[Milton-L] PL and the Sabbath and classical myth

Rose Williams rwill627 at cox.net
Tue Dec 21 10:03:03 EST 2004


We need to remember that before and during Milton's day much value was seen in classical myth. Even during the Middle Ages Dante employed Vergil as his guide in the afterlife. During the Renaissance classical myth was considered symbolic of universal Christian truth. Minerva was divine wisdom coming to bless mankind, etc. in the great painters. In Botticelli's mythological paintings Primavera and The Birth of Venus, the pagan story is taken with reverent seriousness and Venus is the Virgin Mary in another form. Vasari, speaking of the first printed Dante (1481) said of Botticelli "Being of a sophistical turn of mind, he wrote a commentary on Dante and illustrated and printed the Inferno, spending much time over it."
It is probably that the Cromwellians frowned on this, as they frowned on so much else that was beautiful, but, considering Milton's early Latin writings, it is doubtful that he shared the view that myth was evil.
Rose Williams
----- Original Message ----- 
  From: Samuel Smith 
  To: John Milton Discussion List 
  Sent: Monday, December 20, 2004 2:00 PM
  Subject: Re: [Milton-L] PL and the Sabbath and classical myth


  One superb study for working toward an answer to the second query (the fallen angels and classical myth) is Philip Gallagher's "Paradise Lost and the Greek Theogony," English Literary Renaissance 9 (Winter 1979): 121-148.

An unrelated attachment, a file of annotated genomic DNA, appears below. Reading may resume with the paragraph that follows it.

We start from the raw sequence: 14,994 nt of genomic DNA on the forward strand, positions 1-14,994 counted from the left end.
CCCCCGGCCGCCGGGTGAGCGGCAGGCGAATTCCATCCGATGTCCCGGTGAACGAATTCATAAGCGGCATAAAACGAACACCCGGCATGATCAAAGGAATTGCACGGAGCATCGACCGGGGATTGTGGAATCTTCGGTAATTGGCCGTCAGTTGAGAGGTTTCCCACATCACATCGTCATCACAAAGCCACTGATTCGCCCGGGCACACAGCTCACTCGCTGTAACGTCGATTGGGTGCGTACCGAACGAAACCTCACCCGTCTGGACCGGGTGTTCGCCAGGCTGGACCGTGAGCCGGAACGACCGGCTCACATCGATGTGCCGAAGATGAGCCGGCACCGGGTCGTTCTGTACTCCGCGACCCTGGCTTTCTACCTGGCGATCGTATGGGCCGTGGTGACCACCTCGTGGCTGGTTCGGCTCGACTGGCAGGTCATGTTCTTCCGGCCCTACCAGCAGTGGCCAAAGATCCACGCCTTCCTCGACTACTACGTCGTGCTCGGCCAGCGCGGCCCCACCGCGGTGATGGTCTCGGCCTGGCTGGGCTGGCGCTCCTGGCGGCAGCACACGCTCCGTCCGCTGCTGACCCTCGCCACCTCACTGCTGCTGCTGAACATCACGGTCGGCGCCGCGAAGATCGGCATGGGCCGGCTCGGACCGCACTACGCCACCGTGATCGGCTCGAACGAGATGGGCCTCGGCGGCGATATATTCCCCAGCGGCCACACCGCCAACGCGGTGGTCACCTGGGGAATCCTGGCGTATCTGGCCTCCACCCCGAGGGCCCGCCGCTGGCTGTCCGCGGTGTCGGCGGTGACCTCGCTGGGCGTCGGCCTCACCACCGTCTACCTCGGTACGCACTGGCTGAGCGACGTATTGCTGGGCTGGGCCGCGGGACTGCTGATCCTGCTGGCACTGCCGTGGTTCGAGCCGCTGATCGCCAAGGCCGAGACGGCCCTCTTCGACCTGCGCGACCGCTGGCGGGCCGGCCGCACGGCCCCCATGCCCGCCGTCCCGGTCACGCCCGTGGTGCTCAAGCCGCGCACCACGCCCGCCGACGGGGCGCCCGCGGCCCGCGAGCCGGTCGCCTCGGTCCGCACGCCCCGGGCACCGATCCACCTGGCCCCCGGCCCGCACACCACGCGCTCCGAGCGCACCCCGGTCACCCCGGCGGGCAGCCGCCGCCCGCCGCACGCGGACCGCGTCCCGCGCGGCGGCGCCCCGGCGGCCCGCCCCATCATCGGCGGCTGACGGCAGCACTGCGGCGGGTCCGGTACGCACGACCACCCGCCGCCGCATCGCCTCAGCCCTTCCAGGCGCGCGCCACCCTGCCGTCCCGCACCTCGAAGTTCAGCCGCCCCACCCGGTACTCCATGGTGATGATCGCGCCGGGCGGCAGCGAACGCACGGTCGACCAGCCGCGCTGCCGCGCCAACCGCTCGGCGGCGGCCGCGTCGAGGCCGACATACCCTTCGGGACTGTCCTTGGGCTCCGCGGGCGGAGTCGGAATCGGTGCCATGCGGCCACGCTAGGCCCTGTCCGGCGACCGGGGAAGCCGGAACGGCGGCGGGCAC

----- Original Message ----- 
    From: nick dodd 
    To: 'John Milton Discussion List' 
    Sent: Monday, December 20, 2004 8:26 AM
    Subject: [Milton-L] PL and the Sabbath and classical myth


    Two queries:

     

      1.. What was Milton's attitude to the Sabbath?  I ask this wondering about the idea that the description of Pandemonium is a satire of the building of St Peters in Rome.  Did the Puritan suspicion of temples or 'steeple houses' (as George Fox had it) extend to the Sabbath i.e. was the idea that there were no especially sacred places, because all places were equally God's creations, extended to the idea that there were no days essentially more sacred than others? 
      2.. Is it right to suggest that the procession of the Fallen Angels offers a way of reading classical myth? Does it suggest that classical myth is always the product of humanity's willingness to be seduced by the speciousness of the devils?  The pagan gods are the form in which humanity turns the devils into idols, so classical myth is the 'scripture' of humanity's mistaken worship of the devils.  If this is the case for Milton, can one then suppose that the allusions in the poem carry systematically distinct veracity?  The Biblical allusions demonstrate the true inspiration of the poem's narrator/poet, and count for more than the allusions to the natural world and the world of humanity, which in turn have more of truth, because they are a testimony to a virtuous apprehension of God's creation and the trials of a true believer within it, than the allusions to Greek and Roman Epics.
     

    I wonder if anyone can help me with these questions.  I am teaching Books 1 and 2 of "Paradise Lost" to sixth formers at a college in Huddersfield, England.  My students are aged 17 and 18.  I am a Milton novice, but am enjoying teaching his poetry.  Forgive me if these questions are so rudimentary as to beggar belief, but I would be grateful for clarification or for being suggested some reading that would clarify my confusion.

     

    All good wishes,

    Nick Dodd



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